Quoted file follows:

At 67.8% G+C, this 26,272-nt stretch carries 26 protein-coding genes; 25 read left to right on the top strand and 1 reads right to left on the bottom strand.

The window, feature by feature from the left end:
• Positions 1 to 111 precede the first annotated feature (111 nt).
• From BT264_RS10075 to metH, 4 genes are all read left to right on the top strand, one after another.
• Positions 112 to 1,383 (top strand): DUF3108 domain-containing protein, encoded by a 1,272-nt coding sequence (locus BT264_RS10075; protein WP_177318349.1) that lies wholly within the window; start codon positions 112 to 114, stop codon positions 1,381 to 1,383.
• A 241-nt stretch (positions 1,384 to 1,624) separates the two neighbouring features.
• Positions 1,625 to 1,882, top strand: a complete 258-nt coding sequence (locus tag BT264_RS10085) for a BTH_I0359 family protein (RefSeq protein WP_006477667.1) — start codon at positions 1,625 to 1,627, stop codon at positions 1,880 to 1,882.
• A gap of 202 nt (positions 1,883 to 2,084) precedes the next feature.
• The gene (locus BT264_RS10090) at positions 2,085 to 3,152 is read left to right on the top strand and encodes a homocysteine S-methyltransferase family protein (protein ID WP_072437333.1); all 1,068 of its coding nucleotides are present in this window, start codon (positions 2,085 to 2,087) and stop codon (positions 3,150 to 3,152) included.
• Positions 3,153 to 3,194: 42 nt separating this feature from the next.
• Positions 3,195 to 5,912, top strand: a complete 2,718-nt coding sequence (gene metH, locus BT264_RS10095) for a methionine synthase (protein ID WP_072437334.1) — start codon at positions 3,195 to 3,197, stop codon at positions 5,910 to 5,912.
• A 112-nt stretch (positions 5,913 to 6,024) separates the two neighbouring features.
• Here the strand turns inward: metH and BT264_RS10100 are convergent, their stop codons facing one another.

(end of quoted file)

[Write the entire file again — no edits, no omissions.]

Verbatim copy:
At 67.8% G+C, this 26,272-nt stretch carries 26 protein-coding genes; 25 read left to right on the top strand and 1 reads right to left on the bottom strand.

The window, feature by feature from the left end:
• Positions 1 to 111 precede the first annotated feature (111 nt).
• From BT264_RS10075 to metH, 4 genes are all read left to right on the top strand, one after another.
• Positions 112 to 1,383 (top strand): DUF3108 domain-containing protein, encoded by a 1,272-nt coding sequence (locus BT264_RS10075; protein WP_177318349.1) that lies wholly within the window; start codon positions 112 to 114, stop codon positions 1,381 to 1,383.
• A 241-nt stretch (positions 1,384 to 1,624) separates the two neighbouring features.
• Positions 1,625 to 1,882, top strand: a complete 258-nt coding sequence (locus tag BT264_RS10085) for a BTH_I0359 family protein (RefSeq protein WP_006477667.1) — start codon at positions 1,625 to 1,627, stop codon at positions 1,880 to 1,882.
• A gap of 202 nt (positions 1,883 to 2,084) precedes the next feature.
• The gene (locus BT264_RS10090) at positions 2,085 to 3,152 is read left to right on the top strand and encodes a homocysteine S-methyltransferase family protein (protein ID WP_072437333.1); all 1,068 of its coding nucleotides are present in this window, start codon (positions 2,085 to 2,087) and stop codon (positions 3,150 to 3,152) included.
• Positions 3,153 to 3,194: 42 nt separating this feature from the next.
• Positions 3,195 to 5,912, top strand: a complete 2,718-nt coding sequence (gene metH, locus BT264_RS10095) for a methionine synthase (protein ID WP_072437334.1) — start codon at positions 3,195 to 3,197, stop codon at positions 5,910 to 5,912.
• A 112-nt stretch (positions 5,913 to 6,024) separates the two neighbouring features.
• Here the strand turns inward: metH and BT264_RS10100 are convergent, their stop codons facing one another.